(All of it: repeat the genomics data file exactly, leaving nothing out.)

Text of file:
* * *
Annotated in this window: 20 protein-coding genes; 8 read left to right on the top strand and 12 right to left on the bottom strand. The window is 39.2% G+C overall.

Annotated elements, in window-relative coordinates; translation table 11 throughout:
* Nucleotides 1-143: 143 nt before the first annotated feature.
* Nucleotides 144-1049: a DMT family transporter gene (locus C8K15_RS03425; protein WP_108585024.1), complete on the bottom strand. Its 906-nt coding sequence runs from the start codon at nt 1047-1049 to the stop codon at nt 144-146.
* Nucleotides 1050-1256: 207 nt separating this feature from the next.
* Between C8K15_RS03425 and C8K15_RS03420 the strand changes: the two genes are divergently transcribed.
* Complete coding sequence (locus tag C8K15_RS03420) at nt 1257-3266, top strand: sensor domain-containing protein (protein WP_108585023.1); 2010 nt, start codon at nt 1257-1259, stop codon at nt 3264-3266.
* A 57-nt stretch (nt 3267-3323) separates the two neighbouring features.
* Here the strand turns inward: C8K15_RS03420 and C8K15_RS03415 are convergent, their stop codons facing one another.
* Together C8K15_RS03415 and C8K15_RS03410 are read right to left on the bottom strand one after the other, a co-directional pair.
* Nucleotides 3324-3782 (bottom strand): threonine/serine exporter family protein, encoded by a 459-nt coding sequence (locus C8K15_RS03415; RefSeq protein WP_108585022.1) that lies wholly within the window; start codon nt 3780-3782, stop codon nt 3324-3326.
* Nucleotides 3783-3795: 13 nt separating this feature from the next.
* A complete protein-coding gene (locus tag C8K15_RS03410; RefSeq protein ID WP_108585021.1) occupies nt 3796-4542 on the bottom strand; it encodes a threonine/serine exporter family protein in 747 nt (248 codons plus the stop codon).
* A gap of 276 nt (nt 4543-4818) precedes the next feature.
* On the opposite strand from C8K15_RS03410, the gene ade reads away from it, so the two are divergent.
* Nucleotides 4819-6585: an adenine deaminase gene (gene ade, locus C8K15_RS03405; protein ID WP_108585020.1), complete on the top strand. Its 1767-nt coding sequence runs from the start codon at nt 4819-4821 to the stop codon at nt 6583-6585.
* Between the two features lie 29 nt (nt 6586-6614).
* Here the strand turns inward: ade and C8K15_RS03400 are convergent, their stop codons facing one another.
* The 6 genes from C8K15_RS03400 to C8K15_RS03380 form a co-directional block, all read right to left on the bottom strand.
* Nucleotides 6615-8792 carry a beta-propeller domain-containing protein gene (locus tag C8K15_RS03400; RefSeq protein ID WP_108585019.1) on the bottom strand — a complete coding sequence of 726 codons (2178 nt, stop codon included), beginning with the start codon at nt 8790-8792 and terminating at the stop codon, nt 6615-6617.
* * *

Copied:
Annotated in this window: 20 protein-coding genes; 8 read left to right on the top strand and 12 right to left on the bottom strand. The window is 39.2% G+C overall.

Annotated elements, in window-relative coordinates; translation table 11 throughout:
* Nucleotides 1-143: 143 nt before the first annotated feature.
* Nucleotides 144-1049: a DMT family transporter gene (locus C8K15_RS03425; protein WP_108585024.1), complete on the bottom strand. Its 906-nt coding sequence runs from the start codon at nt 1047-1049 to the stop codon at nt 144-146.
* Nucleotides 1050-1256: 207 nt separating this feature from the next.
* Between C8K15_RS03425 and C8K15_RS03420 the strand changes: the two genes are divergently transcribed.
* Complete coding sequence (locus tag C8K15_RS03420) at nt 1257-3266, top strand: sensor domain-containing protein (protein WP_108585023.1); 2010 nt, start codon at nt 1257-1259, stop codon at nt 3264-3266.
* A 57-nt stretch (nt 3267-3323) separates the two neighbouring features.
* Here the strand turns inward: C8K15_RS03420 and C8K15_RS03415 are convergent, their stop codons facing one another.
* Together C8K15_RS03415 and C8K15_RS03410 are read right to left on the bottom strand one after the other, a co-directional pair.
* Nucleotides 3324-3782 (bottom strand): threonine/serine exporter family protein, encoded by a 459-nt coding sequence (locus C8K15_RS03415; RefSeq protein WP_108585022.1) that lies wholly within the window; start codon nt 3780-3782, stop codon nt 3324-3326.
* Nucleotides 3783-3795: 13 nt separating this feature from the next.
* A complete protein-coding gene (locus tag C8K15_RS03410; RefSeq protein ID WP_108585021.1) occupies nt 3796-4542 on the bottom strand; it encodes a threonine/serine exporter family protein in 747 nt (248 codons plus the stop codon).
* A gap of 276 nt (nt 4543-4818) precedes the next feature.
* On the opposite strand from C8K15_RS03410, the gene ade reads away from it, so the two are divergent.
* Nucleotides 4819-6585: an adenine deaminase gene (gene ade, locus C8K15_RS03405; protein ID WP_108585020.1), complete on the top strand. Its 1767-nt coding sequence runs from the start codon at nt 4819-4821 to the stop codon at nt 6583-6585.
* Between the two features lie 29 nt (nt 6586-6614).
* Here the strand turns inward: ade and C8K15_RS03400 are convergent, their stop codons facing one another.
* The 6 genes from C8K15_RS03400 to C8K15_RS03380 form a co-directional block, all read right to left on the bottom strand.
* Nucleotides 6615-8792 carry a beta-propeller domain-containing protein gene (locus tag C8K15_RS03400; RefSeq protein ID WP_108585019.1) on the bottom strand — a complete coding sequence of 726 codons (2178 nt, stop codon included), beginning with the start codon at nt 8790-8792 and terminating at the stop codon, nt 6615-6617.